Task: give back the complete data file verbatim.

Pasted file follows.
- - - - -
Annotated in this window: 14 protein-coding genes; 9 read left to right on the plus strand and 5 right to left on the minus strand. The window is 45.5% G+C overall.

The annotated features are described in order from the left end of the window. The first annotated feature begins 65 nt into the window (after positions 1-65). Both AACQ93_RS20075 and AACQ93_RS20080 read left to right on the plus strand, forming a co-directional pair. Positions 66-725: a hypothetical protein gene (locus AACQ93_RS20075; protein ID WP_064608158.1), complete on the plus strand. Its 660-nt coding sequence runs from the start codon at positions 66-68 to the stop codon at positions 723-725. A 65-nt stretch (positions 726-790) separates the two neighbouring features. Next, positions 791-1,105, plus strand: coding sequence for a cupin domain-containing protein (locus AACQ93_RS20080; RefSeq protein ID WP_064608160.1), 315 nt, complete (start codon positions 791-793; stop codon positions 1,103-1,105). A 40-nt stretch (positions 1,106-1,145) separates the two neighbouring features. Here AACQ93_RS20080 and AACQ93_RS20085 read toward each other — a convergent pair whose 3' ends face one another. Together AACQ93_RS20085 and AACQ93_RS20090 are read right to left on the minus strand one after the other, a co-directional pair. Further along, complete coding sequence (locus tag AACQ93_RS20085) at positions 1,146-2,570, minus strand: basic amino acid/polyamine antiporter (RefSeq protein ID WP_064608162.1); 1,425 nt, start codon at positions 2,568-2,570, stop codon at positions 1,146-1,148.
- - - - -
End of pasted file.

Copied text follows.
Annotated in this window: 14 protein-coding genes; 9 read left to right on the plus strand and 5 right to left on the minus strand. The window is 45.5% G+C overall.

The annotated features are described in order from the left end of the window. The first annotated feature begins 65 nt into the window (after positions 1-65). Both AACQ93_RS20075 and AACQ93_RS20080 read left to right on the plus strand, forming a co-directional pair. Positions 66-725: a hypothetical protein gene (locus AACQ93_RS20075; protein ID WP_064608158.1), complete on the plus strand. Its 660-nt coding sequence runs from the start codon at positions 66-68 to the stop codon at positions 723-725. A 65-nt stretch (positions 726-790) separates the two neighbouring features. Next, positions 791-1,105, plus strand: coding sequence for a cupin domain-containing protein (locus AACQ93_RS20080; RefSeq protein ID WP_064608160.1), 315 nt, complete (start codon positions 791-793; stop codon positions 1,103-1,105). A 40-nt stretch (positions 1,106-1,145) separates the two neighbouring features. Here AACQ93_RS20080 and AACQ93_RS20085 read toward each other — a convergent pair whose 3' ends face one another. Together AACQ93_RS20085 and AACQ93_RS20090 are read right to left on the minus strand one after the other, a co-directional pair. Further along, complete coding sequence (locus tag AACQ93_RS20085) at positions 1,146-2,570, minus strand: basic amino acid/polyamine antiporter (RefSeq protein ID WP_064608162.1); 1,425 nt, start codon at positions 2,568-2,570, stop codon at positions 1,146-1,148.